American journalist living in Mexico.
American journalist living in Mexico.
Bernie Sanders, Barack Obama.
The US was wholly unprepared for the coronavirus pandemic.
Senator Bernie Sanders warned us about the inadequacy of our healthcare system for years; he warned us what would happen if disaster struck and it has. But we didn’t listen and now the Democratic candidate that appears almost guaranteed to take the Party’s presidential nomination this summer is former VP Joe Biden, someone who still thinks radical reform isn’t what the American people need.
So, what kind of president would Biden be if he went on to beat Trump at the polls in November? Just compare what both men have been doing since the coronavirus panic began in the US, in March.
#WheresJoe and #WheresJoeBiden have been trending on Twitter, uniting both Trump supporters and supporters of Bernie Sanders. Those using the hashtags have been asking why Biden disappeared for an entire week in the middle of the pandemic. Like many Americans, the former VP decided to hunker down during the crisis to avoid exposure and even built a recording studio in his basement so he could broadcast his speeches without risking his health. But he also urged voters to show up at the polls in last Tuesday’s primaries in Arizona, Ohio, Florida and Illinois in order to make sure he clenched the Party’s nomination. While Biden’s campaign did warn people not to vote if they have symptoms, it is now common knowledge that people with the virus can be asymptomatic for up to 12 days — or even for the entire time they have the virus — while at the same time spreading it to everyone around them.
Meanwhile, Bernie Sanders has been front and centre, fundraising $2m for working class Americans hit hardest by the crisis, while also fighting for a relief bill in the Senate that would help people and businesses weather the crisis. At 78, Sanders is a year older than Biden, and he has risked exposure to the virus in order to continue to serve his constituents and the American people. Sanders has also called for at least $2,000-a-month payments to families until the economy begins to improve. His actions inspired the hashtag #WeDeserveBernie, which has also been trending on Twitter the past week.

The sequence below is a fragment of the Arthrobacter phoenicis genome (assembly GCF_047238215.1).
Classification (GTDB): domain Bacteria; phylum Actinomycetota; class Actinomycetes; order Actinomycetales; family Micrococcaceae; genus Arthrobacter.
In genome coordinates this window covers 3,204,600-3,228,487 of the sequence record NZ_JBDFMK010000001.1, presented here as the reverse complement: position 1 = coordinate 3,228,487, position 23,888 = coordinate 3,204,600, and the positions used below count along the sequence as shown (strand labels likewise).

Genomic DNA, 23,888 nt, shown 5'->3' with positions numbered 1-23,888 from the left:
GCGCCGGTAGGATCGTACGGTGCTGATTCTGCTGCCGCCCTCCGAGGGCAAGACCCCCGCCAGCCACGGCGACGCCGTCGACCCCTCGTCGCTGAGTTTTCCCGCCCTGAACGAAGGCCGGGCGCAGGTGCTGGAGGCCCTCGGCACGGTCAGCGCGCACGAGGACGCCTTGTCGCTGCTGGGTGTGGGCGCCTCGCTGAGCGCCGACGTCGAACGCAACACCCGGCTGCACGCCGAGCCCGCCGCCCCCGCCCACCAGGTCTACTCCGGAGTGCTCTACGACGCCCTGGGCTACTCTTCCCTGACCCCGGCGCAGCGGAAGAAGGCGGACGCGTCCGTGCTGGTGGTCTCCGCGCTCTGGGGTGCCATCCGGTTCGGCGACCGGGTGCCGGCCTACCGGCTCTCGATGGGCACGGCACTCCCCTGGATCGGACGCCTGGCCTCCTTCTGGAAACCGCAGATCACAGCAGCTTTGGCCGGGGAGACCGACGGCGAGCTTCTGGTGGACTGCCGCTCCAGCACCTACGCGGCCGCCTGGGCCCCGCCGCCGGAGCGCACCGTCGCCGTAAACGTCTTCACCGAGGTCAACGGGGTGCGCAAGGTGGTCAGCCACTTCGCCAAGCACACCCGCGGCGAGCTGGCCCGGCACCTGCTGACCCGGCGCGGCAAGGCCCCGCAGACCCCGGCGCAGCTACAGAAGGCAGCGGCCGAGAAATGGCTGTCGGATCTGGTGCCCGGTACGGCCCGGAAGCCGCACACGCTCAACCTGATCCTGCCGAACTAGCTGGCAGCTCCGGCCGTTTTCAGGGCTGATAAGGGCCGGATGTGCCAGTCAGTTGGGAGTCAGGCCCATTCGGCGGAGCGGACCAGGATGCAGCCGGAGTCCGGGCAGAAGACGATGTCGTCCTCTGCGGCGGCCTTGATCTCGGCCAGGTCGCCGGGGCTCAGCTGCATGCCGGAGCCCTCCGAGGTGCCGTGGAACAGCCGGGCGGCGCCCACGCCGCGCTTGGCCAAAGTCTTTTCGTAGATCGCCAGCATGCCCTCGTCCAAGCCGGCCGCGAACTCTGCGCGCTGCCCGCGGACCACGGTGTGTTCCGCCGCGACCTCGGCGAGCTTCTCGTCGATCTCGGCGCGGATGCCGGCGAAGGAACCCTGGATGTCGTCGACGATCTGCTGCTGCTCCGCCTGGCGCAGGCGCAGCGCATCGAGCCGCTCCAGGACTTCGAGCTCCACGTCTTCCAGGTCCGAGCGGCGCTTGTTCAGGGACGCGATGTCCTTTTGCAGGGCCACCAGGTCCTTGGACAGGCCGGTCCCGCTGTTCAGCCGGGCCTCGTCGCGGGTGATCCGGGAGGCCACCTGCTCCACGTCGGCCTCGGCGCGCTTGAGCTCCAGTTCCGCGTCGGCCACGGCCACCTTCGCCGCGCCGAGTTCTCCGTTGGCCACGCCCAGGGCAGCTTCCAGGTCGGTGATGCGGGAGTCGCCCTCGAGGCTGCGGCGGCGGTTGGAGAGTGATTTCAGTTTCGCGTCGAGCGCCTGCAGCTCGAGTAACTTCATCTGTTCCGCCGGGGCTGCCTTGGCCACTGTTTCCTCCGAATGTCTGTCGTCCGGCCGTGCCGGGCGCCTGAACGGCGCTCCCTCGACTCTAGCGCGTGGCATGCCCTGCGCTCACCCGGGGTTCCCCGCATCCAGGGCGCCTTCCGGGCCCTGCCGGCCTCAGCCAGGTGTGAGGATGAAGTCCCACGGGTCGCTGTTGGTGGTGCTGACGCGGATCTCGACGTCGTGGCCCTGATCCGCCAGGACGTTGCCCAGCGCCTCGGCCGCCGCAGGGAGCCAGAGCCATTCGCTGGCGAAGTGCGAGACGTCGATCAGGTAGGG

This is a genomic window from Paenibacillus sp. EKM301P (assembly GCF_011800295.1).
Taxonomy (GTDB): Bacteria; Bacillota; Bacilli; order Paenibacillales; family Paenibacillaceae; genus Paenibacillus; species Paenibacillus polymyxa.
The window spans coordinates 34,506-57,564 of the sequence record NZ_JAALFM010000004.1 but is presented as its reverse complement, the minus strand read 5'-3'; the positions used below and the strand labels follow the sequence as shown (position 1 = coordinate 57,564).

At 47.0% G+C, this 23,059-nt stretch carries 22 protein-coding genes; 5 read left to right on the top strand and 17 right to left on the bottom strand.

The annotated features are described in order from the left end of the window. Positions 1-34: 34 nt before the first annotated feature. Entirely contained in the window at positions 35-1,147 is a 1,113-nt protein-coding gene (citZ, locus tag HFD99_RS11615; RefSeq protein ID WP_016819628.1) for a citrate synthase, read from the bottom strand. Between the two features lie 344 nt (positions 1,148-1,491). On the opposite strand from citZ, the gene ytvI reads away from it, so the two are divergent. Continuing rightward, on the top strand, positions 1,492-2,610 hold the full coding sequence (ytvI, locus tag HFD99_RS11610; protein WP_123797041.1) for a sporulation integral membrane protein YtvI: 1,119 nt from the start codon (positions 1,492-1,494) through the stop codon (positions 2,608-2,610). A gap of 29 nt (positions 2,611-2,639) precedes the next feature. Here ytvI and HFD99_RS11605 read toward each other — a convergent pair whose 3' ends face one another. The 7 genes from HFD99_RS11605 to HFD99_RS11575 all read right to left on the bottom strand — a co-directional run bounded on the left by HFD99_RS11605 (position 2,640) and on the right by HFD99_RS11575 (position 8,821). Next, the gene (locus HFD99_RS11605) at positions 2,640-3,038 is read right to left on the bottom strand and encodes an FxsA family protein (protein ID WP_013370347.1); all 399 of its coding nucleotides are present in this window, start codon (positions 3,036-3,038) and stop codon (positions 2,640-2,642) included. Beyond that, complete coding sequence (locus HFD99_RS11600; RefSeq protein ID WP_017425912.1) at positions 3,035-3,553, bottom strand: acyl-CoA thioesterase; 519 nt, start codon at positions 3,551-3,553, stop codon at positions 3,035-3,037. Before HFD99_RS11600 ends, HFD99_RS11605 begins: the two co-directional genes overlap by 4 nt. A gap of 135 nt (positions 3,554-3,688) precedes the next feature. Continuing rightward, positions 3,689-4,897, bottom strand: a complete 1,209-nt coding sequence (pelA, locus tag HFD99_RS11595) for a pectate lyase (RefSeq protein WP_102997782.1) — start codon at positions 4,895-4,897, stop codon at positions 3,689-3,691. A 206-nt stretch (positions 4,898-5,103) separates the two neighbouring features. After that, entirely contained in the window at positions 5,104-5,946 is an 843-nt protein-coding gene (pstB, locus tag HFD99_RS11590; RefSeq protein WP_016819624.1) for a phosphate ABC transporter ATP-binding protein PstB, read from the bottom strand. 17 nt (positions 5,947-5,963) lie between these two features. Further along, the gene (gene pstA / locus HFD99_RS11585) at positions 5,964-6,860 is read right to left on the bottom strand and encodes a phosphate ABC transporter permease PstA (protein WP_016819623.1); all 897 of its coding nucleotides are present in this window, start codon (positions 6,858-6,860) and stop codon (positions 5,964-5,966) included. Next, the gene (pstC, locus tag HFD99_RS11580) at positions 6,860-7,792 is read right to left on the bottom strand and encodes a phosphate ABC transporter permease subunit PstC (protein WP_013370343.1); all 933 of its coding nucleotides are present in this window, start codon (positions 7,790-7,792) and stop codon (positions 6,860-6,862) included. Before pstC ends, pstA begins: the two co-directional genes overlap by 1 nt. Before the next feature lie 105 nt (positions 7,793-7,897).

In the face of an economic downturn the likes the world has never seen before, I wonder how radical Sanders’s ideas seem now? A $15 an hour minimum wage, Medicare for All, expanding social security, housing for everyone who needs it – that sounds just like what we need. It sounds like relief packages being brought in by other countries’ governments across the world.
Unfortunately, it’s probably too late to take it all back. All the primaries that Biden so easily won and all the warnings about “socialism” made by his Democratic and Republican rivals seem so unfortunate today when we are looking at so many small businesses closing, thousands of Americans unable to pay their rent or electricity bills, and record numbers of infections overwhelming a private healthcare system which isn’t fit for purpose.
Bernie’s ideas will become mainstream after we emerge from this nightmare and the man who fought so long and so hard for economic security and access to quality healthcare for all Americans will be left in the dust.